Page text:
The stricter Colorado [spending] cap does three things: it imposes firm spending caps (which grow only to reflect population and inflation), returns any excess revenues to taxpayers and allows only voters, not legislators, to override the caps.
Both sides agree that the measure reined in the budget. The growth in per capita spending fell to 31 percent in the decade after the cap from 72 percent in the decade before..
But even as the Colorado measure galvanizes antispending groups elsewhere, it is dividing them at home, prompting a right-on-right fight that is luring outside combatants and drawing blood.
On one side is Gov. Bill Owens, the two-term Republican once promoted by National Review as a conservative of presidential timber. Arguing that the strict provision has forced a fiscal crisis, Mr. Owens is championing a ballot measure that would suspend the limit for five years, allowing the state to spend an additional $3.7 billion. Otherwise, he warns, the cap may be repealed.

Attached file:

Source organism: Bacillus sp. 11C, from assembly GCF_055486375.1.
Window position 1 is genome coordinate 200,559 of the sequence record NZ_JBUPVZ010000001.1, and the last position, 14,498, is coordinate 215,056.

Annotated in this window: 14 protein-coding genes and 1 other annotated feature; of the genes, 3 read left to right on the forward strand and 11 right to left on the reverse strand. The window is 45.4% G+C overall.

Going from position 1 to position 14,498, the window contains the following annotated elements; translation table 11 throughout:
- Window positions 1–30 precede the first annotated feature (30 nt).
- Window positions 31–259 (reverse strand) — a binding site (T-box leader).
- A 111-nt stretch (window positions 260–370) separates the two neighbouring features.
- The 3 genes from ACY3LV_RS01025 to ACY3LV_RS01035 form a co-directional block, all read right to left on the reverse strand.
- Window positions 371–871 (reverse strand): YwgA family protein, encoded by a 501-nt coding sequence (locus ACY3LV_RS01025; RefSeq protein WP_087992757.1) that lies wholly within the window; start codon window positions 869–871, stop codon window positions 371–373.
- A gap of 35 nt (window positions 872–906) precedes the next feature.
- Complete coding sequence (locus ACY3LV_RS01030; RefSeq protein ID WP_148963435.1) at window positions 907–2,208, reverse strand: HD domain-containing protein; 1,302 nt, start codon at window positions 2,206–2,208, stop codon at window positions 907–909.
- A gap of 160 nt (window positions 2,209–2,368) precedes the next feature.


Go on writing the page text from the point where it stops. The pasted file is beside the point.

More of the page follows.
On the other side are former allies who call the governor a tax-raising apostate discrediting the law he claims to protect. In addition to Mr. Norquist, they include the editorial page of The Wall Street Journal and the former House majority leader, Dick Armey, a leader of an antitax group called FreedomWorks.
Stay tuned…I would be surprised if this kind of initiative proved to be a long-run political equilibrium in many states. Voters could simply cut spending by voting for anti-spending politiicians, if they were truly convinced of the merits of that position. In part this is voters wanting to feel they want to cut spending, without actually having the desire to do so, a kind of expressive politics of the right. Here is the full story. Here is one account of failures at the federal level, courtesy of Cato and Reason.